Seed Buying Habits
Following are my replies to Carol's questions about seed buying
Do you carefully read all of the seed catalogs sent to you and then browse the Internet to compare and contrast all the options, then decide which seeds to buy?
I carefully comb through all of the catalogs to look for certain seeds I know I want to buy, and also just for the fun of discovering new (or new-to-me) plant varieties that might be interesting to try. I'll compare options from various catalogs and then go online to place my order. I don't usually go on the Internet to browse for seeds (unless I'm looking for something very specific). I like to page through catalogs first and then go online to buy.
Do you buy seeds from 'bricks and mortar' stores and get whatever appeals to you as you are browsing?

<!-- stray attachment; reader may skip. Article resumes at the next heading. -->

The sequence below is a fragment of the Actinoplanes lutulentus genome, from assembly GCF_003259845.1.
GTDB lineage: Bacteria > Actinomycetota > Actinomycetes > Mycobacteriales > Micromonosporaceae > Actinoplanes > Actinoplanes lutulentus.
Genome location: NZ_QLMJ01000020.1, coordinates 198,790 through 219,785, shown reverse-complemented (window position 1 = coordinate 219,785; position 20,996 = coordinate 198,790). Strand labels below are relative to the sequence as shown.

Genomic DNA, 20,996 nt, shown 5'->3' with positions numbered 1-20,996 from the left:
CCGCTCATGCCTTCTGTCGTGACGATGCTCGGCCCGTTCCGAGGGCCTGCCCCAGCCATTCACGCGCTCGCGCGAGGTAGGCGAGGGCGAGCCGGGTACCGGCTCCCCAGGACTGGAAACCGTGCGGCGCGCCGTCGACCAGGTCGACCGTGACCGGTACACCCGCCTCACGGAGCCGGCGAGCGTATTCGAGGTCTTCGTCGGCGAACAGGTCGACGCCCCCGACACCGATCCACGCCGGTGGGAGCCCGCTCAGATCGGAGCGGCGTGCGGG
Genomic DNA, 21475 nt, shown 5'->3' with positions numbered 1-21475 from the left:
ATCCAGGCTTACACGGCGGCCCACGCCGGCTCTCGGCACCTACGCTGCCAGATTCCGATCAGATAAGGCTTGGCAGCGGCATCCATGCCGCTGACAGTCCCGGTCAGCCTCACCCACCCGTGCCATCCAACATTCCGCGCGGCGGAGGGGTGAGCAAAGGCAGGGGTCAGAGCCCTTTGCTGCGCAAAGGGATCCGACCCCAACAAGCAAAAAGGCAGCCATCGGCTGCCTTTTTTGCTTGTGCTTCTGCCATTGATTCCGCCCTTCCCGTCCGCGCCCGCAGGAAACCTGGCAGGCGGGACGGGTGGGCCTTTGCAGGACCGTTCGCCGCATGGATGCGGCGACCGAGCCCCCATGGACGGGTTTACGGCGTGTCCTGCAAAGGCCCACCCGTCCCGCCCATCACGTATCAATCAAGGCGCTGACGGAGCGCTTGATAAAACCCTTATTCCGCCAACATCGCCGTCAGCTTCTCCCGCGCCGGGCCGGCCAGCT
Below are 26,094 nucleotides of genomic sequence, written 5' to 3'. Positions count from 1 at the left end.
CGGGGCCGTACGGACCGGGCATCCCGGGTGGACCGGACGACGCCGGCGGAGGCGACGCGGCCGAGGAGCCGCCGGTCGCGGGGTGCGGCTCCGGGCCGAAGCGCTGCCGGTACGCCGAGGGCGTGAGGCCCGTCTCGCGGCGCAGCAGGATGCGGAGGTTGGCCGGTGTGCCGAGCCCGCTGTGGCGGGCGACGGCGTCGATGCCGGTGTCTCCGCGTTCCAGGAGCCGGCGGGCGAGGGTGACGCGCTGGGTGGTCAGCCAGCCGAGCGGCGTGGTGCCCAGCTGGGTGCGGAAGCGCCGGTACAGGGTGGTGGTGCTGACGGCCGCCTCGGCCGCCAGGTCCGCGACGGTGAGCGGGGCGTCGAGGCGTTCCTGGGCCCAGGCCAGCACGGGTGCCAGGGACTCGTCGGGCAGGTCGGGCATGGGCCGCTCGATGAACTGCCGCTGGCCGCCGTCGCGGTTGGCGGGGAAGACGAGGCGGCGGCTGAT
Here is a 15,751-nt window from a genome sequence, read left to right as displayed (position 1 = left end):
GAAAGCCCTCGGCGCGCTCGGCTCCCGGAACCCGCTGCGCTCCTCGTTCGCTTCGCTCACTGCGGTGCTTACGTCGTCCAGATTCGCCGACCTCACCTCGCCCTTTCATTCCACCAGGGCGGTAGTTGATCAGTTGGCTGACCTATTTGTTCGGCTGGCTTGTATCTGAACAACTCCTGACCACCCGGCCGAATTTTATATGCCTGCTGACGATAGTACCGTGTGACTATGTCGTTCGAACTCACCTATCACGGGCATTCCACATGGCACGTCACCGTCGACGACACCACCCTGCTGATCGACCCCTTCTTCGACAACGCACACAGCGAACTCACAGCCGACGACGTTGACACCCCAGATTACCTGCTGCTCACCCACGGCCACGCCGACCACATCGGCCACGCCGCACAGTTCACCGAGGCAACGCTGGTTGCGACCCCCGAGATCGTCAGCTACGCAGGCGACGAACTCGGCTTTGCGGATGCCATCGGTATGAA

Yes. And this is a weakness! I buy seeds online, but pretty much every time my husband and I stop at the gardening store to get supplies (not seeds), I pass by the seed racks and there is always something tempting. I usually think, I'll just get one or two packets of something, but then it turns out to be three or four (or more).
Do you buy vegetable seeds in bulk where they scoop them out of seed bins, weigh them and put them in hand-marked envelopes?
I've never seen this as an option.
Do you buy seeds for just vegetables, or just annual flowers? Do you buy seeds for perennial flowers?
I buy seeds for vegetables, flowers and herbs. It's very rare that I buy perennial seeds. I think it's because I am not patient enough to wait until the second year for a bloom.
Do you know what stratification and scarification are? Have you done either or both with seeds?
I've done stratification and scarification, but I didn't even realize that's what the processes are called. I've used stratification (cold treatment) for lavender seeds. And I've used scarification (cutting/scratching seeds to loosen the skin wall) for moon flowers.